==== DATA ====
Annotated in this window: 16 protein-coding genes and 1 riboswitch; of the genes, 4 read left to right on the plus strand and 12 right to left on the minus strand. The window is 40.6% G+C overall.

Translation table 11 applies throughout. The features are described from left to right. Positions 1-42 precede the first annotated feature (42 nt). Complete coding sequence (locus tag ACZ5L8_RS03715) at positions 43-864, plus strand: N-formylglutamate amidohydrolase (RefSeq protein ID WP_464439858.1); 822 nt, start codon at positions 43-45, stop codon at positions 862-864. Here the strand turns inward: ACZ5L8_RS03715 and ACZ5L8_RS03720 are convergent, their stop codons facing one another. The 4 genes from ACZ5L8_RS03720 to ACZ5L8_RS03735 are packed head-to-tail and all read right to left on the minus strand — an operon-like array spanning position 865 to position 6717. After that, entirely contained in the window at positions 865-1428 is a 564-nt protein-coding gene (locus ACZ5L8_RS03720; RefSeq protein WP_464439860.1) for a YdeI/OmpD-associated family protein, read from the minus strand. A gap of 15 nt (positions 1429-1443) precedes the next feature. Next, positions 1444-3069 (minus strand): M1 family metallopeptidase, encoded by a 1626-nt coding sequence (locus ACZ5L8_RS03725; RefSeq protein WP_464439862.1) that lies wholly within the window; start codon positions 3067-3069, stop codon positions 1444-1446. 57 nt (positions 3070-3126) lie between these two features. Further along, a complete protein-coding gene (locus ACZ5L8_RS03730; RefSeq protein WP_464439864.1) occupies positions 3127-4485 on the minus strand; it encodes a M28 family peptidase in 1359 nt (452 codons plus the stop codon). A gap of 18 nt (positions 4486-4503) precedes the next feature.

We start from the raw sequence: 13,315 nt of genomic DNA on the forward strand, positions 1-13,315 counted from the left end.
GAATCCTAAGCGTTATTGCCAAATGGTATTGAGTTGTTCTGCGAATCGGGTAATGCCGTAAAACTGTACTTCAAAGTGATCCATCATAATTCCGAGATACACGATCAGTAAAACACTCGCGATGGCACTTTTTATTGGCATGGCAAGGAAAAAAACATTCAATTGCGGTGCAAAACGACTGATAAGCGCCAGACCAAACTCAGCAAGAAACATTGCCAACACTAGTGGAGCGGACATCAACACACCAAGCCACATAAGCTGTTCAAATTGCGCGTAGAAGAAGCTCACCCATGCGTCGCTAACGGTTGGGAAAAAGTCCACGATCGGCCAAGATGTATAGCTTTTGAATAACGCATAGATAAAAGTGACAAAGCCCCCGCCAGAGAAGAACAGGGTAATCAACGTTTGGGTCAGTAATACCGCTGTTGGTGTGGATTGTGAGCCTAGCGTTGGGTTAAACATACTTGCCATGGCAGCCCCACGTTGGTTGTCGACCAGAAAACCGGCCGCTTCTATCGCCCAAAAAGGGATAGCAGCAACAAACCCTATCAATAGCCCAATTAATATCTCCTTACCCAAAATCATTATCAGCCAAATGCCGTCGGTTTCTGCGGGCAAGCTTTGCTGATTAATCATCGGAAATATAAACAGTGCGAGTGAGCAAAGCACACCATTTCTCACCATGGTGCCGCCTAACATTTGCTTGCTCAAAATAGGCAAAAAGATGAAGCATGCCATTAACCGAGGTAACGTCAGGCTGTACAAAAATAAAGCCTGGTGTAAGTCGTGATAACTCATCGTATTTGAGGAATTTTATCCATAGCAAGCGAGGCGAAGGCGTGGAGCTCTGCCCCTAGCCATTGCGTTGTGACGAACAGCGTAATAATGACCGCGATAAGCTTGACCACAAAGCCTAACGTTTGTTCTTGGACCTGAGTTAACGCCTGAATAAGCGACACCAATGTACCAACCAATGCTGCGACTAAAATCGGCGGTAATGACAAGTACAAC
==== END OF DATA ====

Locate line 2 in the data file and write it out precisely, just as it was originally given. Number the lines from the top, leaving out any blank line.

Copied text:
Translation table 11 applies throughout. The features are described from left to right. Positions 1-42 precede the first annotated feature (42 nt). Complete coding sequence (locus tag ACZ5L8_RS03715) at positions 43-864, plus strand: N-formylglutamate amidohydrolase (RefSeq protein ID WP_464439858.1); 822 nt, start codon at positions 43-45, stop codon at positions 862-864. Here the strand turns inward: ACZ5L8_RS03715 and ACZ5L8_RS03720 are convergent, their stop codons facing one another. The 4 genes from ACZ5L8_RS03720 to ACZ5L8_RS03735 are packed head-to-tail and all read right to left on the minus strand — an operon-like array spanning position 865 to position 6717. After that, entirely contained in the window at positions 865-1428 is a 564-nt protein-coding gene (locus ACZ5L8_RS03720; RefSeq protein WP_464439860.1) for a YdeI/OmpD-associated family protein, read from the minus strand. A gap of 15 nt (positions 1429-1443) precedes the next feature. Next, positions 1444-3069 (minus strand): M1 family metallopeptidase, encoded by a 1626-nt coding sequence (locus ACZ5L8_RS03725; RefSeq protein WP_464439862.1) that lies wholly within the window; start codon positions 3067-3069, stop codon positions 1444-1446. 57 nt (positions 3070-3126) lie between these two features. Further along, a complete protein-coding gene (locus ACZ5L8_RS03730; RefSeq protein WP_464439864.1) occupies positions 3127-4485 on the minus strand; it encodes a M28 family peptidase in 1359 nt (452 codons plus the stop codon). A gap of 18 nt (positions 4486-4503) precedes the next feature.